CLEVELAND-- After the death of her son at the hands of a Cleveland police officer in 2012, Shauna Smith thought she finally had a small measure of justice.
A federal court jury came back in about two hours and awarded $5.5 million in her lawsuit against the officer who shot and killed her 20-year-old son, Kenny.
"I honestly said 'This is it. This is the end. I feel vindicated,'" Smith said now.
But even if the verdict is upheld on appeal, the I-Team learned that it may be questionable whether Smith will ever see a dime of the money that the jury awarded her.
To try to scheme and connive to use the bankruptcy laws to dissolve that judgment for that officer is disgraceful," said Terry Gilbert, the Smith's family attorney.
The I-Team obtained a document that shows, late last year, the city of Cleveland contracted to pay a bankruptcy attorney up to $10,000 for "representation of (Officer) Roger Jones in bankruptcy matters resulting from (the) jury verdict against him."
The city's contract with the police union caps its liability to indemnify at $1 million regarding judgments against its officers.
The jury's verdict is against the officer personally, and not the city. The city appears to be preparing for the possibility that Officer Jones will file bankruptcy. That could possibly wipe out his obligation to pay the judgment.
"Knowing it should be paid by the city, why would he go bankrupt?" Gilbert said. "Unless something is going on there putting pressure on him."
"State law is the city must indemnify us - period," said Steve Loomis, the president of the Cleveland Police Patrolman's Association.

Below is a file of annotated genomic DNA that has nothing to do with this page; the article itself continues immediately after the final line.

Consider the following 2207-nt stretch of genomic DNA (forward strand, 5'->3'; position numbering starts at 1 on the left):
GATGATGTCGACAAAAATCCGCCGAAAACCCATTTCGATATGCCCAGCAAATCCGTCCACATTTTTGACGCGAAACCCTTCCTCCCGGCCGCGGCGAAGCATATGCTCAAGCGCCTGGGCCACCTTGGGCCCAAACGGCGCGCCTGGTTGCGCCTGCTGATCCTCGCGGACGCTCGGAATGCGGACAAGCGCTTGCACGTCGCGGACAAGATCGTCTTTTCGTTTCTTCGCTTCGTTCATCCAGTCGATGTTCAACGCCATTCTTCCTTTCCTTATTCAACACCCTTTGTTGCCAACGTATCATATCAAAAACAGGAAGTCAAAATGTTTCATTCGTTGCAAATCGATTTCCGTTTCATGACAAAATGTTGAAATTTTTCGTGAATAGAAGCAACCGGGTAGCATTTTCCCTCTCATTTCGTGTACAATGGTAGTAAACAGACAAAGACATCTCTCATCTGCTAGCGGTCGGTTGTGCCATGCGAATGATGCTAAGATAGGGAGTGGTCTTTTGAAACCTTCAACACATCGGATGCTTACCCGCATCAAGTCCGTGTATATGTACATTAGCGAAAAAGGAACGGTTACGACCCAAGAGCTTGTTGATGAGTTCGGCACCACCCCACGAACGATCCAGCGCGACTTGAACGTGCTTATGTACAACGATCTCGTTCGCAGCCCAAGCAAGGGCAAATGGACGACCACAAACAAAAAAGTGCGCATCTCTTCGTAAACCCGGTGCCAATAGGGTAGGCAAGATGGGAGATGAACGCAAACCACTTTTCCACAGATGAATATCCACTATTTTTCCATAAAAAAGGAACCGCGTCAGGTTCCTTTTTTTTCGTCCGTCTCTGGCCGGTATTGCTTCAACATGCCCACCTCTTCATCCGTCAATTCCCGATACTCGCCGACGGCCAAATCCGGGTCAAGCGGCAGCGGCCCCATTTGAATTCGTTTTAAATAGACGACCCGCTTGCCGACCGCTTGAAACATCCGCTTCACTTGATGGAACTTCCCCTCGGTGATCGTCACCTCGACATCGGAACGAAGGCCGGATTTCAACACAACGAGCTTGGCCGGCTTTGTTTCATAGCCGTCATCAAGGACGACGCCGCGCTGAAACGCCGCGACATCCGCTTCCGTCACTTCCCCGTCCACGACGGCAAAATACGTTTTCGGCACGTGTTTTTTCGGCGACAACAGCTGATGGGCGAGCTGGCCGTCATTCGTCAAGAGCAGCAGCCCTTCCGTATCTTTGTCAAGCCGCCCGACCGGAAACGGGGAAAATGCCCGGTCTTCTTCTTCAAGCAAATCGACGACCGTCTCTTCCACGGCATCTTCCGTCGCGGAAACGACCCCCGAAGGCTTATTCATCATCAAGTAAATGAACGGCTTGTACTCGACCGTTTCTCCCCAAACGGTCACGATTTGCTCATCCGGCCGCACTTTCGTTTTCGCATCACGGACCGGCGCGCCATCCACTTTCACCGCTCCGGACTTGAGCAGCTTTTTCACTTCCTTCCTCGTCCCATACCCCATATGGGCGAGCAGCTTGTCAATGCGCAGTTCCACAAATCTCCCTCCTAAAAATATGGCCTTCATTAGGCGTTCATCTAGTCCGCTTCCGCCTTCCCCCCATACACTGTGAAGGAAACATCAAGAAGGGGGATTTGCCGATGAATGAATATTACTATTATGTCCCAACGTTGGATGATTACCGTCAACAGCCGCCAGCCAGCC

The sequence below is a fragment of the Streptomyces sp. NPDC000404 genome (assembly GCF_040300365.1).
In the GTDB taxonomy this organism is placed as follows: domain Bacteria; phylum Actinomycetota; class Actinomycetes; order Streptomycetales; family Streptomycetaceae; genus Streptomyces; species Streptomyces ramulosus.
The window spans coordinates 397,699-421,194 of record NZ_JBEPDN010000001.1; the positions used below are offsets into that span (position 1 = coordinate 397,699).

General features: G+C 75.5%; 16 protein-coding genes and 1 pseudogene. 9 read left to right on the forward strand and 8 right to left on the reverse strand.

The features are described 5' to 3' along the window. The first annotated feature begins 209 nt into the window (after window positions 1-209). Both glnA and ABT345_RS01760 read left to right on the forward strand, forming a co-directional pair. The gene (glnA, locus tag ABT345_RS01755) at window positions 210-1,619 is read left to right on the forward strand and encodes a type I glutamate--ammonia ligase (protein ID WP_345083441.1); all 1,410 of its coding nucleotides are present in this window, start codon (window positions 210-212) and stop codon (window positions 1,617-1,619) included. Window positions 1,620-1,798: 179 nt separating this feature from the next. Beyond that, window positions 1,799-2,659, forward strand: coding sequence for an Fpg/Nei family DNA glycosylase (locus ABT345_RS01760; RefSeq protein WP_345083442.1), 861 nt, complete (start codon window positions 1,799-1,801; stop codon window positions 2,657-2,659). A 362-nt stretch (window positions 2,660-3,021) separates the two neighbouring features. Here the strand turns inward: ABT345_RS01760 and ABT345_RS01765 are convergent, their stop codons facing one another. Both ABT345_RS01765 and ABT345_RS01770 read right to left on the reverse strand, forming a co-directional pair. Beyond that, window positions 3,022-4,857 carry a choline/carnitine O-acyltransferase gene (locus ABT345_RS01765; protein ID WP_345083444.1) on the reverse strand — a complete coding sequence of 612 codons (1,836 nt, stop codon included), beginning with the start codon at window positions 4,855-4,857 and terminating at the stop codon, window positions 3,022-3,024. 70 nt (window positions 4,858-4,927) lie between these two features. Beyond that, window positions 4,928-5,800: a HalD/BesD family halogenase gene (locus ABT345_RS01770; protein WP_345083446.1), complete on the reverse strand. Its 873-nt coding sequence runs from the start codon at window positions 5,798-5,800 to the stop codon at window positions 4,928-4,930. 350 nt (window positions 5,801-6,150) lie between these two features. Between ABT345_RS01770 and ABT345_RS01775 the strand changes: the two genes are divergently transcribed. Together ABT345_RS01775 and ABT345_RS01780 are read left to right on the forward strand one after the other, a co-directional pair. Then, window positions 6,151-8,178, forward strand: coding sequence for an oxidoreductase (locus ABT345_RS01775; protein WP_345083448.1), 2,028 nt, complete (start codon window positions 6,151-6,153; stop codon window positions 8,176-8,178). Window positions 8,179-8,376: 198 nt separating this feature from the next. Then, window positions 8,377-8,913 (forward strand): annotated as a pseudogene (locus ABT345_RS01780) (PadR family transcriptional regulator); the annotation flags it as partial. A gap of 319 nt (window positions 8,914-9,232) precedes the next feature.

The union said it believes there is no cap on the city's obligation to pay judgments rendered against officers who were doing their jobs.
Loomis said he's not sure what the city is doing by retaining a bankruptcy lawyer, but adds, "certainly, the city of Cleveland does not have our officers' best interest at heart when making these decisions, and that's blatantly apparent."
The city agreed to pay out more than $1 million in recent cases involving police officers, but those were cases that settled without going to trial.
The city declined to comment on the record for this story because of the pending appeal in the case.
A judge reduced the verdict to $4 million, but the Smith's attorneys plan to appeal that decision as well.
We have reached out through the police union to Officer Jones, but have not heard back regarding an interview.
"This thing is so outrageous that no court has ever had to deal with it in a direct way," Gilbert said. "There's a point where it's just wrong. It's illegal, it's immoral, it's disgraceful."
"They're not being held accountable for their actions," Shauna Smith said. "It's been four years. enough is enough."